Saturday, August 30, 2014

Saturday Shuffle: III, Hank Jr., Priest, ST, Godsmack


It's a shame I couldn't have had a Hank Sr. song come up to hit the Hank trifecta, but two out of three ain't bad. Things get a bit heavier after that ...


Hank III, “Thunderstorms and Neon Signs.” From the album Risin’ Outlaw (1999). One of several Wayne Hancock songs that III did in his early years, this tune, highly influenced by his grandfather, fits III’s wail perfectly. This version is great, but I think I still prefer the Hancock version which has a little more character.

Thursday, August 28, 2014

Still Spinning: Warlock, "Triumph and Agony"

Though often overlooked and rarely talked about, Warlock must be acknowledged as a pioneering band in metal.

Looking around the metal landscape these days, women are almost as plentiful as men. Gone, too, are the days of women writhing around on the floor in their videos a la Lita Ford’s “Kiss Me Deadly” to appeal to the male-dominated fan base. These days, to suggest something like that to some of the women in metal might get you a punch in the nose … or a swift kick somewhere else.

During the early to mid-1980s, though, women in heavy metal were a rarity. You had Joan Jett doing a heavy-rock style that was close, but not quite metal. Lita Ford was laying down some heavy licks, but it was still a few years before her 1988 breakthrough album Lita would blow the doors open for ladies in metal.

Thursday, August 21, 2014

Stuck in My Head: "Weird Al" Yankovic, "Word Crimes"


I was probably 12 or so when my family got cable TV for the first time. I believe that plan had 12 channels — which seemed like a wealth of content to someone who had previously only received three, or a fuzzy fourth when the weather was right and you adjusted the antenna to just the right spot.

One of those channels, at least for a little while, was HBO. In those days, HBO wasn’t stacked with as many promos for their stuff as regular TV was with commercials, and the network would sometimes play music videos between programs. It was there that I first discovered “Weird Al” Yankovic.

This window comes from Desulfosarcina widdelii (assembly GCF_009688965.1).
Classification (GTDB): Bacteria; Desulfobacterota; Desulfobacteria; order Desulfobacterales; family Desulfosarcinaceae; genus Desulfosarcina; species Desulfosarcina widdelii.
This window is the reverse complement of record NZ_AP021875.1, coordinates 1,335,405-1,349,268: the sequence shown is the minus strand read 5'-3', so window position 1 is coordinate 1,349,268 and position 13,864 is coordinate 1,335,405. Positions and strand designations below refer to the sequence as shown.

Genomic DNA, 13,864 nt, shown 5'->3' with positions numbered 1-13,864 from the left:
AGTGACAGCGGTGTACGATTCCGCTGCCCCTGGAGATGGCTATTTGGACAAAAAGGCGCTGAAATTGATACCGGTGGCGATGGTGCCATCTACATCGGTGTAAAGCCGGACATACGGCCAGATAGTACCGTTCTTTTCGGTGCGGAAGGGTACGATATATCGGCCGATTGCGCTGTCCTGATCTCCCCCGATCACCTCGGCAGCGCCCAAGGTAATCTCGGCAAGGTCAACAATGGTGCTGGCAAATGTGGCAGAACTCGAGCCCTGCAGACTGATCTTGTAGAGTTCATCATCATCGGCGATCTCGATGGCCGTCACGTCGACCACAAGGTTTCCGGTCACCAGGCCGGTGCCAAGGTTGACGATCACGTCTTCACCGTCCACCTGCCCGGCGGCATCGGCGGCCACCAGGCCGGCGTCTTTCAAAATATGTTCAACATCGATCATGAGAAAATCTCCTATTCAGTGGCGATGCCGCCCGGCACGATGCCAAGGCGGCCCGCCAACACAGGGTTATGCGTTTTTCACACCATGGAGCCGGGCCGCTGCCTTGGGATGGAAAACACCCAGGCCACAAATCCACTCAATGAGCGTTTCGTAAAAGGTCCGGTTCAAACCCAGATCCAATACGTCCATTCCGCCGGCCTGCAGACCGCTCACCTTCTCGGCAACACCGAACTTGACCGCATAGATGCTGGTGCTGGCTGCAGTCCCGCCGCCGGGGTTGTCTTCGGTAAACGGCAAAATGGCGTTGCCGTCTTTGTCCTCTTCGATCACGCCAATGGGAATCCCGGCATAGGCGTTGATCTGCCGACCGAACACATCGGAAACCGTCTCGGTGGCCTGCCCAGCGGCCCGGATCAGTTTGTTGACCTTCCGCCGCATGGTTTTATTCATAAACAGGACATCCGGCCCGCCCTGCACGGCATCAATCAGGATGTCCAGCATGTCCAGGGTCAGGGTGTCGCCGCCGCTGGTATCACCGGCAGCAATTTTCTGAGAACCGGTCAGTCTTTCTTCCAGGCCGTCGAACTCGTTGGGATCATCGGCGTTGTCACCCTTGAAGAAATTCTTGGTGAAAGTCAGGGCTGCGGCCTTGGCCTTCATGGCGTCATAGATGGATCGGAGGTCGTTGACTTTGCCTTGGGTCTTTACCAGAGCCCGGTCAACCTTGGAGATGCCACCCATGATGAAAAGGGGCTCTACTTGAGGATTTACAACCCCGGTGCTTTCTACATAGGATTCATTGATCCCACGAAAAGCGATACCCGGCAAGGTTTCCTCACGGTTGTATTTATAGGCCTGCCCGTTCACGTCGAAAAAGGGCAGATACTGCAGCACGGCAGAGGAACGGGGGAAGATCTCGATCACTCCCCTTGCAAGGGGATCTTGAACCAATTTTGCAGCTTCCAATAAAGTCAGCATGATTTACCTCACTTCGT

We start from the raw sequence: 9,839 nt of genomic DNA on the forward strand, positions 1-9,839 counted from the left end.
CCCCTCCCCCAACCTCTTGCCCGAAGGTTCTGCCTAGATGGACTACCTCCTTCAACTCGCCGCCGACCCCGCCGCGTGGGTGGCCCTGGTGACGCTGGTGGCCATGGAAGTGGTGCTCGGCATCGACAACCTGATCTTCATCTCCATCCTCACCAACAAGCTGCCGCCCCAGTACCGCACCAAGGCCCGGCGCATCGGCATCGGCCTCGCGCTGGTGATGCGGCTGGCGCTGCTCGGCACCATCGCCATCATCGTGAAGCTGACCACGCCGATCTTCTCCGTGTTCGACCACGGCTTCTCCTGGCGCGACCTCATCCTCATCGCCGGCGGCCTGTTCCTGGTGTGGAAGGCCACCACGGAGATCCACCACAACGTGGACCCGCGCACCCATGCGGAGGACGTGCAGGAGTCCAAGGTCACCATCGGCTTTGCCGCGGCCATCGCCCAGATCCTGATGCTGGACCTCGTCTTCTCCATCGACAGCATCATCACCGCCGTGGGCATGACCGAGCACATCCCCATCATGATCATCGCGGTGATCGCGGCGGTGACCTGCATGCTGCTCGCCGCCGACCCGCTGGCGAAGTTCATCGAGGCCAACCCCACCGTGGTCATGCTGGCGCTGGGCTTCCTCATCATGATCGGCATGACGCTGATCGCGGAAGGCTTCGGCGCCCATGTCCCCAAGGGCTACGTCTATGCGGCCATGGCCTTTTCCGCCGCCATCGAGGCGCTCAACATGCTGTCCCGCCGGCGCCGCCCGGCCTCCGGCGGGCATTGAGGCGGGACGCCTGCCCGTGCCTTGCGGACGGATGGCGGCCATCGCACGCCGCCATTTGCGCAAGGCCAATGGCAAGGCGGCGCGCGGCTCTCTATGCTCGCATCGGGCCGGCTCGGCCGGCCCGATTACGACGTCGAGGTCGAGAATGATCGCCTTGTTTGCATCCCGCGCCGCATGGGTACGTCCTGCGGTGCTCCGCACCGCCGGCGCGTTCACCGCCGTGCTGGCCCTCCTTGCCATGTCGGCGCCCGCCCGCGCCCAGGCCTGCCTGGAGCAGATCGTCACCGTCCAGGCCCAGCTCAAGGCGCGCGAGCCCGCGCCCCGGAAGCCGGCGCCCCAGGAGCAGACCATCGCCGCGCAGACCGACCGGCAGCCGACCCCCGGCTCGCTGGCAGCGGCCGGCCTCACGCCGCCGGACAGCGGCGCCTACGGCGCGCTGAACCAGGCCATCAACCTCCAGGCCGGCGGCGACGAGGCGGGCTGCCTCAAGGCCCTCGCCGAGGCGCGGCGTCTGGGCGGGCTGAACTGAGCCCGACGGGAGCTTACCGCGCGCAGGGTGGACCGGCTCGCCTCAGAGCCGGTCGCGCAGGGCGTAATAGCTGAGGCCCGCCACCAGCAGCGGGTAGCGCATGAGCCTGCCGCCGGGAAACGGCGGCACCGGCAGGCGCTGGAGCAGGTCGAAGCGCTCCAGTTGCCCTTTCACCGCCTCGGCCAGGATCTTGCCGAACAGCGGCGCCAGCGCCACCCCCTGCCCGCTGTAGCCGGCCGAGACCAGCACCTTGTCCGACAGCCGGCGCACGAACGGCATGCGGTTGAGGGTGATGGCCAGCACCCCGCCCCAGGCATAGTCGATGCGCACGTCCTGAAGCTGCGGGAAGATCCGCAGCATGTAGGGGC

Wednesday, August 20, 2014

Review: Ted Nugent, "Shut Up & Jam"


In recent years, Ted Nugent has spent just as much time arguing on news talk shows as he has on the stage. And while it’s sometimes fun to watch the unfiltered, animated Nugent cut loose on a tirade, there are other times when you wish that he’d take the advice of his newest album title to Shut Up & Jam.

But that’s not how Uncle Nuge works. He approaches everything the same way – loud, brash and in your face. Complaining about Ted Nugent being crazy is like complaining about the sky being blue. You may not like it, but it’s always been that way and there’s nothing you can do to change it. So, it’s no surprise that Shut Up & Jam has some soapbox moments, but not as many as I had feared.

Thursday, August 7, 2014

Something Borrowed: "Let It Go," Betraying the Martyrs/Idina Menzel



I feel like I may be the only person on the planet that doesn’t love Disney’s Frozen. Everyone I talked to raved about it, and when I finally saw it, I thought it was terribly overrated.

The animation was nice, but it just wasn’t a very good movie — and certainly not up to the standards of a really good Disney animated movie. I thought the first 45 minutes were pretty boring, and the next 45 minutes were just OK. Even the songs that everyone else went crazy over, I thought were a bit overdone.

Monday, August 4, 2014

Review: Judas Priest, "Redeemer of Souls"